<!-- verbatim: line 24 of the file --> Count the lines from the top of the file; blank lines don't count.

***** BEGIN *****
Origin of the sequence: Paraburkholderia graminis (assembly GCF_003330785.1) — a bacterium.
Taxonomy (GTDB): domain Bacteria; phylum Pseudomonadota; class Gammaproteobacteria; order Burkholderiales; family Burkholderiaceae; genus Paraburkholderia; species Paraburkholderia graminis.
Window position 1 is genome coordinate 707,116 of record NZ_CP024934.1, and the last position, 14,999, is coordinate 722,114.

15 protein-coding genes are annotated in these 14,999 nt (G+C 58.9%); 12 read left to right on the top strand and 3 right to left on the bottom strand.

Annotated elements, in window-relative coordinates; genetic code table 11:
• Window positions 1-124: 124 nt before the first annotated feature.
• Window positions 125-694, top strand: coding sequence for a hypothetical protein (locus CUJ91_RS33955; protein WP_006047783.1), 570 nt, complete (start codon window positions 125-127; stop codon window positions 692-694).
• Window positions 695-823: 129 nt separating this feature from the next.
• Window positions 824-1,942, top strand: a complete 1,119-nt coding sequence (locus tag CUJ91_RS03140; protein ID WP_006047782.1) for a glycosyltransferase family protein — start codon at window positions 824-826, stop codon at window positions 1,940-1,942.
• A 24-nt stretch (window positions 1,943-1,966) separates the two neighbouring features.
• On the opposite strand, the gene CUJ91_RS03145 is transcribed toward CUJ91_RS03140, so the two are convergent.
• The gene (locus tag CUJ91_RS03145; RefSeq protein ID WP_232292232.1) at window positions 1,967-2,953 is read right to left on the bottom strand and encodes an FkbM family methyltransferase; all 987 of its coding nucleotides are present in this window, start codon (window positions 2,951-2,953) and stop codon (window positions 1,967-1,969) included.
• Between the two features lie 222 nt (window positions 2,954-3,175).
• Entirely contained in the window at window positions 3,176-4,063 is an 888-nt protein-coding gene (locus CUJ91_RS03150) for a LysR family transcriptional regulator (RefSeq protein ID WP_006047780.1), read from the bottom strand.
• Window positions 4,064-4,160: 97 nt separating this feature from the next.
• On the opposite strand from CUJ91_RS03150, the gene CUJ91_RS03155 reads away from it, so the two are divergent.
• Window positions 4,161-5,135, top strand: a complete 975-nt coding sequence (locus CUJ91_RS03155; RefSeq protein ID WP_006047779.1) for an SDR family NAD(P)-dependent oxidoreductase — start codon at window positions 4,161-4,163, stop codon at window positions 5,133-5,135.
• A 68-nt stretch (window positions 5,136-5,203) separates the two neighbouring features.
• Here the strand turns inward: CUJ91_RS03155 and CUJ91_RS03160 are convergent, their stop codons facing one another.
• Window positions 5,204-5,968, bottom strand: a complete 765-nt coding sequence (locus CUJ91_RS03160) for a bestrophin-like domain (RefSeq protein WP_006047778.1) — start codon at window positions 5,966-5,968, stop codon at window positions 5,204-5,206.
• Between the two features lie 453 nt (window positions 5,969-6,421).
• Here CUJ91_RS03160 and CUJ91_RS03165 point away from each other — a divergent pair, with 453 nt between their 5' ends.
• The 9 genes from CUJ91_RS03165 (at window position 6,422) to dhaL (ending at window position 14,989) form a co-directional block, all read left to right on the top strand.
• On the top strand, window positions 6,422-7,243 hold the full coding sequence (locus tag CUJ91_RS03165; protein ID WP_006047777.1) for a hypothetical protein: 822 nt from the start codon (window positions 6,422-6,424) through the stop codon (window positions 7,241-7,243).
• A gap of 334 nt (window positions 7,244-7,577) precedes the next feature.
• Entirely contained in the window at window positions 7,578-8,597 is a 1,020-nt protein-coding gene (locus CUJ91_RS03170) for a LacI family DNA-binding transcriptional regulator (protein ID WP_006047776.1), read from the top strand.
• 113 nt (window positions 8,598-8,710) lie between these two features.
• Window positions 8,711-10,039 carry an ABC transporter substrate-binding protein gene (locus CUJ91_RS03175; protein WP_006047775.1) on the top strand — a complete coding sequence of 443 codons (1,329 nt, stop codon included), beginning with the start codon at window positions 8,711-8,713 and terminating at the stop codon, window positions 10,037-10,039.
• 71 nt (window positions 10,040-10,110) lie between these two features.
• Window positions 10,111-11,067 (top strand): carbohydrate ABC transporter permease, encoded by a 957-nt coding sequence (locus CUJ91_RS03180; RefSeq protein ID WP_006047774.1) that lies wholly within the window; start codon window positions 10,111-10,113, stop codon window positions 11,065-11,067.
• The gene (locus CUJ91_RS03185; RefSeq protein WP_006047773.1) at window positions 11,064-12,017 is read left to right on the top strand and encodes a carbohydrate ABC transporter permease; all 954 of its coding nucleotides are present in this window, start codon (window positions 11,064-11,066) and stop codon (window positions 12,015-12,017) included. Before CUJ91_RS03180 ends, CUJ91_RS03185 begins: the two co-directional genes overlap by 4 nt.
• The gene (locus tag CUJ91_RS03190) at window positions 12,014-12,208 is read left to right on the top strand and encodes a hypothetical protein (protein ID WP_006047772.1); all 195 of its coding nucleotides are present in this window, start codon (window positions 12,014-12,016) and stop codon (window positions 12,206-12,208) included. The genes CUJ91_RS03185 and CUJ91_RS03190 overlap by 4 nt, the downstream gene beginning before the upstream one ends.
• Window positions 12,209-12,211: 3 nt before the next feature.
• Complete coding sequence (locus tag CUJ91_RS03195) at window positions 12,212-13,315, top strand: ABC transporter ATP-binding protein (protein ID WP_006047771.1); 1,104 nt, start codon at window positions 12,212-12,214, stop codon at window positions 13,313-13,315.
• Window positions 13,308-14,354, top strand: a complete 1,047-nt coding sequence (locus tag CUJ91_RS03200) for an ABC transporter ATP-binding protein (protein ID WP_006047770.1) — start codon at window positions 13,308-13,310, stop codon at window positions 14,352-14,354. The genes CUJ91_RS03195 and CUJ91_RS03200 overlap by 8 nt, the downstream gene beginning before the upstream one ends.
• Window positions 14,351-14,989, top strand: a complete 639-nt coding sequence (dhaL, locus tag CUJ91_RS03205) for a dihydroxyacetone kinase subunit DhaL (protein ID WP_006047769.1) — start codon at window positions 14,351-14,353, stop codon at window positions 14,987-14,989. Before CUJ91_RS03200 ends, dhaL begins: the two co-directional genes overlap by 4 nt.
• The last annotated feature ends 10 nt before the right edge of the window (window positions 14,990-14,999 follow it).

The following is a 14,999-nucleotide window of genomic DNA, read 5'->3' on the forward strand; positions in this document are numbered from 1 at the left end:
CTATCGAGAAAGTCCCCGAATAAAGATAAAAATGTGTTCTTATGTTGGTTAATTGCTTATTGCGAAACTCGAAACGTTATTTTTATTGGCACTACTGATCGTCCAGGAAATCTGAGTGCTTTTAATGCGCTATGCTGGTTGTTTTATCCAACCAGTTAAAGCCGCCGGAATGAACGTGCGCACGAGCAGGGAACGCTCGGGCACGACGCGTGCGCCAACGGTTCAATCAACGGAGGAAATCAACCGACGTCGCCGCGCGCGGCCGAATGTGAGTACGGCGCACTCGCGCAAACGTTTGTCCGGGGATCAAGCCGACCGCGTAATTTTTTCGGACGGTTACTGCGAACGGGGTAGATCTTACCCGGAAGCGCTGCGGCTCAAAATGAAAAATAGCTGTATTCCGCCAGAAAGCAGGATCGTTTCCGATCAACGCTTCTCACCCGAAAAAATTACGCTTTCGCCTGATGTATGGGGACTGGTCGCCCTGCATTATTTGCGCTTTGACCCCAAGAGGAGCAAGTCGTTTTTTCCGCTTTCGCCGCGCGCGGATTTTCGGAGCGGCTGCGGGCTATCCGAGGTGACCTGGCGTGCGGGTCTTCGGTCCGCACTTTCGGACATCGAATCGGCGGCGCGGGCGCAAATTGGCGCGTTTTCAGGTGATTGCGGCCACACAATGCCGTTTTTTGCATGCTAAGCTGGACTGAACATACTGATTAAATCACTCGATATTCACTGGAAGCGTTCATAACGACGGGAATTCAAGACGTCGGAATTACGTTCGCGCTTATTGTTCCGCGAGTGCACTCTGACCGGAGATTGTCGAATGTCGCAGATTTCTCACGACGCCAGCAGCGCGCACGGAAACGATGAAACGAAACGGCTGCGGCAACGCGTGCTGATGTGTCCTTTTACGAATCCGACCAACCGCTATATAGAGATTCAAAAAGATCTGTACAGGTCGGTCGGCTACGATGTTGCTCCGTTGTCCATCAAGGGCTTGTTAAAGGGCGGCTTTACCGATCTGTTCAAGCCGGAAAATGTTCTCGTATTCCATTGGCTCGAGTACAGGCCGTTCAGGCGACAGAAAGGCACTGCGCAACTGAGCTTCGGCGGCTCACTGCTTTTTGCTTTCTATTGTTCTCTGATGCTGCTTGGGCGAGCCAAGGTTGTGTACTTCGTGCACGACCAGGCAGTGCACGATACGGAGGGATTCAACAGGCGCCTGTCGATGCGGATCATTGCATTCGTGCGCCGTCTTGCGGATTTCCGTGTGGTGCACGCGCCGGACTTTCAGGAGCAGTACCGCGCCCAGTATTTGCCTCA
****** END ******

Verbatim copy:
• On the top strand, window positions 6,422-7,243 hold the full coding sequence (locus tag CUJ91_RS03165; protein ID WP_006047777.1) for a hypothetical protein: 822 nt from the start codon (window positions 6,422-6,424) through the stop codon (window positions 7,241-7,243).